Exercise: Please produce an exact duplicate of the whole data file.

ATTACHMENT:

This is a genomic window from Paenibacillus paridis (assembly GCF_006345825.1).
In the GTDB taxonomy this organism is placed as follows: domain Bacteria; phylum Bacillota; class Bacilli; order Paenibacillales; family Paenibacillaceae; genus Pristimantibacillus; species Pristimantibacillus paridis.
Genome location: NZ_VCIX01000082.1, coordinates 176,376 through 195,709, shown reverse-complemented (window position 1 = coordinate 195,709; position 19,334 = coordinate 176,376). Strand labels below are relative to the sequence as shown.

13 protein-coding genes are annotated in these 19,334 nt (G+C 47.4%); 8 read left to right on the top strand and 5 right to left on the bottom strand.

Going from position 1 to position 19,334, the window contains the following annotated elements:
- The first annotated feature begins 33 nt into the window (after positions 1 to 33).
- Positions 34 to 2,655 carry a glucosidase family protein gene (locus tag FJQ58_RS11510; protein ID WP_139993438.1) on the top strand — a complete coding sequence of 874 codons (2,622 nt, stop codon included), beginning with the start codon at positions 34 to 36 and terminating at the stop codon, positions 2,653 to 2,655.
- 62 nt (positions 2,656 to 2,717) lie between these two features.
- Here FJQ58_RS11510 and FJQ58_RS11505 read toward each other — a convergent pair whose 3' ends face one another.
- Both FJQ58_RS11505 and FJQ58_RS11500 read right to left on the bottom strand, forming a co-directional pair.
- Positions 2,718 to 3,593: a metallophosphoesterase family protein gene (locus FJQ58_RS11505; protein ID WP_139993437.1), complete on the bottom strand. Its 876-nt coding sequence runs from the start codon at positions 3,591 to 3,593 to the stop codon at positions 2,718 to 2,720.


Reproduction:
This is a genomic window from Paenibacillus paridis (assembly GCF_006345825.1).
In the GTDB taxonomy this organism is placed as follows: domain Bacteria; phylum Bacillota; class Bacilli; order Paenibacillales; family Paenibacillaceae; genus Pristimantibacillus; species Pristimantibacillus paridis.
Genome location: NZ_VCIX01000082.1, coordinates 176,376 through 195,709, shown reverse-complemented (window position 1 = coordinate 195,709; position 19,334 = coordinate 176,376). Strand labels below are relative to the sequence as shown.

13 protein-coding genes are annotated in these 19,334 nt (G+C 47.4%); 8 read left to right on the top strand and 5 right to left on the bottom strand.

Going from position 1 to position 19,334, the window contains the following annotated elements:
- The first annotated feature begins 33 nt into the window (after positions 1 to 33).
- Positions 34 to 2,655 carry a glucosidase family protein gene (locus tag FJQ58_RS11510; protein ID WP_139993438.1) on the top strand — a complete coding sequence of 874 codons (2,622 nt, stop codon included), beginning with the start codon at positions 34 to 36 and terminating at the stop codon, positions 2,653 to 2,655.
- 62 nt (positions 2,656 to 2,717) lie between these two features.
- Here FJQ58_RS11510 and FJQ58_RS11505 read toward each other — a convergent pair whose 3' ends face one another.
- Both FJQ58_RS11505 and FJQ58_RS11500 read right to left on the bottom strand, forming a co-directional pair.
- Positions 2,718 to 3,593: a metallophosphoesterase family protein gene (locus FJQ58_RS11505; protein ID WP_139993437.1), complete on the bottom strand. Its 876-nt coding sequence runs from the start codon at positions 3,591 to 3,593 to the stop codon at positions 2,718 to 2,720.